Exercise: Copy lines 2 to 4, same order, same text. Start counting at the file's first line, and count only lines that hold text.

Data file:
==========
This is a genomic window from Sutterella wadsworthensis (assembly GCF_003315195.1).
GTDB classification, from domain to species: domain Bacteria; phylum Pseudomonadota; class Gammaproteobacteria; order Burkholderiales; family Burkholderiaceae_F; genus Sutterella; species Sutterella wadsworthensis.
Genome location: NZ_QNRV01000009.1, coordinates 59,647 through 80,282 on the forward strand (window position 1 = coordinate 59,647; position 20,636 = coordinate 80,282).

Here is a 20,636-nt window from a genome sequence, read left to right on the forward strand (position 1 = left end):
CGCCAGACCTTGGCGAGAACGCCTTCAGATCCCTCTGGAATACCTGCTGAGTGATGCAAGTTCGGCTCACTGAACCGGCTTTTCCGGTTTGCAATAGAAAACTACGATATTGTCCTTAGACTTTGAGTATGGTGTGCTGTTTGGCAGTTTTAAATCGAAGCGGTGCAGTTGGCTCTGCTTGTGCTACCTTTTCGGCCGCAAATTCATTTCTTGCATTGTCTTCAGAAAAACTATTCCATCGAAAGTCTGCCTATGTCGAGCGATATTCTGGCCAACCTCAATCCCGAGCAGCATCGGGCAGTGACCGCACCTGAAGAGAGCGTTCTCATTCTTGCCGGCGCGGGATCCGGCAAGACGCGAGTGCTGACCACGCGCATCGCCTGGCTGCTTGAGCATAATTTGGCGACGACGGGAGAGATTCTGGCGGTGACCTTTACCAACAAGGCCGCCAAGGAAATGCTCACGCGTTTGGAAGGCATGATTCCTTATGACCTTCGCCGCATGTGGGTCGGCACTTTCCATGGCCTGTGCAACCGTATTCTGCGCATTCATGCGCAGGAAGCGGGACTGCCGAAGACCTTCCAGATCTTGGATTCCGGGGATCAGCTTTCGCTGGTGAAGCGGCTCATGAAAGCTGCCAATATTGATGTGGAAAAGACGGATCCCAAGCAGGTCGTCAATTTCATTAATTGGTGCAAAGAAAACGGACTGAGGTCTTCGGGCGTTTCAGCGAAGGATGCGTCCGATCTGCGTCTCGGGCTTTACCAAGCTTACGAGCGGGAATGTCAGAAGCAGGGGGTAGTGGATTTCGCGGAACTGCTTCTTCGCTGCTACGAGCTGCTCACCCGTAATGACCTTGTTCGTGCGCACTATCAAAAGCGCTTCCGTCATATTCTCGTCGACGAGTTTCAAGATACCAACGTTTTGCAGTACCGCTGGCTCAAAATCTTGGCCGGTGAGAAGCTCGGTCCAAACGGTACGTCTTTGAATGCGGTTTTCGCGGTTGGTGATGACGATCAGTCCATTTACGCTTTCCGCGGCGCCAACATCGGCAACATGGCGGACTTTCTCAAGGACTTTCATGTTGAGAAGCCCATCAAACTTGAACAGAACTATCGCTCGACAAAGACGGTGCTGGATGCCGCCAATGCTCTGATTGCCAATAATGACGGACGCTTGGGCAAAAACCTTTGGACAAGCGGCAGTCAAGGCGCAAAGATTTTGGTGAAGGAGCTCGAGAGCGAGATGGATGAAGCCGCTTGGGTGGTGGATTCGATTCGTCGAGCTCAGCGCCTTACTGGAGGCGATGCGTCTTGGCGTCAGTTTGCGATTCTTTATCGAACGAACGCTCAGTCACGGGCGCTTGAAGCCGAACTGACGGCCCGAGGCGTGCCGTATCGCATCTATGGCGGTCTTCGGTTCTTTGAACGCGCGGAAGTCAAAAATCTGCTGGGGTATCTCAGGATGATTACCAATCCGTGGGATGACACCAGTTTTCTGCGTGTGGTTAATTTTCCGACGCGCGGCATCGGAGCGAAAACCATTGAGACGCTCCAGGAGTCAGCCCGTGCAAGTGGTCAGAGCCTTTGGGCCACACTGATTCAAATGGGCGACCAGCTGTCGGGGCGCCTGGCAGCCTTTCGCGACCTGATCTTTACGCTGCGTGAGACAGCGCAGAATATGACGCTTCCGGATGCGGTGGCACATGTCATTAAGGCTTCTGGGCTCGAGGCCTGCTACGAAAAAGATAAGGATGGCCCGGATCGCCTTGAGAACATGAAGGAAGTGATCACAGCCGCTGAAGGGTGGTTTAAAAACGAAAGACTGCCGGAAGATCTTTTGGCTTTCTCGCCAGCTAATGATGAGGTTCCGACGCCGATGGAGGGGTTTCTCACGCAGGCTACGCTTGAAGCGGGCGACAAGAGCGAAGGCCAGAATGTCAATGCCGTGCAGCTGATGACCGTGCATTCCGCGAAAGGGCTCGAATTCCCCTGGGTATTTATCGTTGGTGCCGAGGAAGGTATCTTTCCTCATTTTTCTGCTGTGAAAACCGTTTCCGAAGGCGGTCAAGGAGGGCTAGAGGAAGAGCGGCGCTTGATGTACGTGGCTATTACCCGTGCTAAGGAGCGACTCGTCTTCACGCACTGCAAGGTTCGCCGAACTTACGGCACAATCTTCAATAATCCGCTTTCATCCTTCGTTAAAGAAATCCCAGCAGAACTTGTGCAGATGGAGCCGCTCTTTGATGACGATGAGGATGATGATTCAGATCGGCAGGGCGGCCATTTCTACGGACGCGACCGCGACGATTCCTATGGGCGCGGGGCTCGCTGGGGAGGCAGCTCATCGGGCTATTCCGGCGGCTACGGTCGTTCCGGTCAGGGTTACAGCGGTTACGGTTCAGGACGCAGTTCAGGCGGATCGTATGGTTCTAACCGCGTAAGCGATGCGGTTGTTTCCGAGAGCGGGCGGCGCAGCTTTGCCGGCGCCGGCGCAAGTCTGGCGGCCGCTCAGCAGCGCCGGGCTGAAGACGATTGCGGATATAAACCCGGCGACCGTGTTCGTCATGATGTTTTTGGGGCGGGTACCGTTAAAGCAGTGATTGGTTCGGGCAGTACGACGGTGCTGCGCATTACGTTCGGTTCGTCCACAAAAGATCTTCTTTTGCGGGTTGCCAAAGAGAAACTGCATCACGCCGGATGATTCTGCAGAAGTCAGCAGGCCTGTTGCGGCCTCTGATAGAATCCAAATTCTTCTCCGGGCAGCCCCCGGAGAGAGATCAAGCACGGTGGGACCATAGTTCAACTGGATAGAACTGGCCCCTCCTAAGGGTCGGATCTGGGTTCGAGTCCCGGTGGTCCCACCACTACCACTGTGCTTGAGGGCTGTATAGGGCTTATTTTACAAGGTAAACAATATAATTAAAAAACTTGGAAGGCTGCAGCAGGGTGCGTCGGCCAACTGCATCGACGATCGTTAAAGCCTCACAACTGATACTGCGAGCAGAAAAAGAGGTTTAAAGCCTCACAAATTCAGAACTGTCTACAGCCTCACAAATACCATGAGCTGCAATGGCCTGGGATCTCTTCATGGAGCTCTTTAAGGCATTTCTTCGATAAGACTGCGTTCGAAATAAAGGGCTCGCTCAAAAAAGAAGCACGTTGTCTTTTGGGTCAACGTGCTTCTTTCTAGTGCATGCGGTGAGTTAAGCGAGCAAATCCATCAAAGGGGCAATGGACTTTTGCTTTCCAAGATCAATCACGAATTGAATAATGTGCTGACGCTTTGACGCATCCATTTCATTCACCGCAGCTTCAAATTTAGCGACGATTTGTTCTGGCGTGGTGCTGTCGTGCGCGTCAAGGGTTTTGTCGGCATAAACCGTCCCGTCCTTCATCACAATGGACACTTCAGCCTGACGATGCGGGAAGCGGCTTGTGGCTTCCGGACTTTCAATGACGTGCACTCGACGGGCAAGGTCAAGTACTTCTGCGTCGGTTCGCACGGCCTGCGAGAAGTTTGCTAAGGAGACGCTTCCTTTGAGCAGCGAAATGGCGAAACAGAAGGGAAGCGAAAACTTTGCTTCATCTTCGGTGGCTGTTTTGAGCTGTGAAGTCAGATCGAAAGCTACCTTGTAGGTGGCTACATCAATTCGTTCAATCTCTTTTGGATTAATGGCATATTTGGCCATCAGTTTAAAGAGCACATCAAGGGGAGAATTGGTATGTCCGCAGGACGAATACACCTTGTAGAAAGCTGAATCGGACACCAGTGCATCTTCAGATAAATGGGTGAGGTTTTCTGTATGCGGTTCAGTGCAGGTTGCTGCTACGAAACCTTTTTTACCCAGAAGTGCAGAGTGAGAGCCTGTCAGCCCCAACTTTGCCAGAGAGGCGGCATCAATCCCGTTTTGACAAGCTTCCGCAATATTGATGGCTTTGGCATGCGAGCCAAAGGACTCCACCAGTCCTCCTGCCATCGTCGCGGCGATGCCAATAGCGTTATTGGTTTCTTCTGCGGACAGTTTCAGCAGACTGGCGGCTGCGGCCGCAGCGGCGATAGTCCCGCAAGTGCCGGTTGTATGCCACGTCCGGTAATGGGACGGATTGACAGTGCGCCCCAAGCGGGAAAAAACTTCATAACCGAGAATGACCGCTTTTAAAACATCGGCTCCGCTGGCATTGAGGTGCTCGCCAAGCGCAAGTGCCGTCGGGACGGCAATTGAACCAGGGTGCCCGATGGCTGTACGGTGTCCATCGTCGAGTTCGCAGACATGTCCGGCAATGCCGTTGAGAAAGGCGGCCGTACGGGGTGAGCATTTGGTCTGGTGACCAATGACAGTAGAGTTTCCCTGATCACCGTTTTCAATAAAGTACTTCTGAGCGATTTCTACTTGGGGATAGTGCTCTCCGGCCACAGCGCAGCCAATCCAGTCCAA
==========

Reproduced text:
GTDB classification, from domain to species: domain Bacteria; phylum Pseudomonadota; class Gammaproteobacteria; order Burkholderiales; family Burkholderiaceae_F; genus Sutterella; species Sutterella wadsworthensis.
Genome location: NZ_QNRV01000009.1, coordinates 59,647 through 80,282 on the forward strand (window position 1 = coordinate 59,647; position 20,636 = coordinate 80,282).

Here is a 20,636-nt window from a genome sequence, read left to right on the forward strand (position 1 = left end):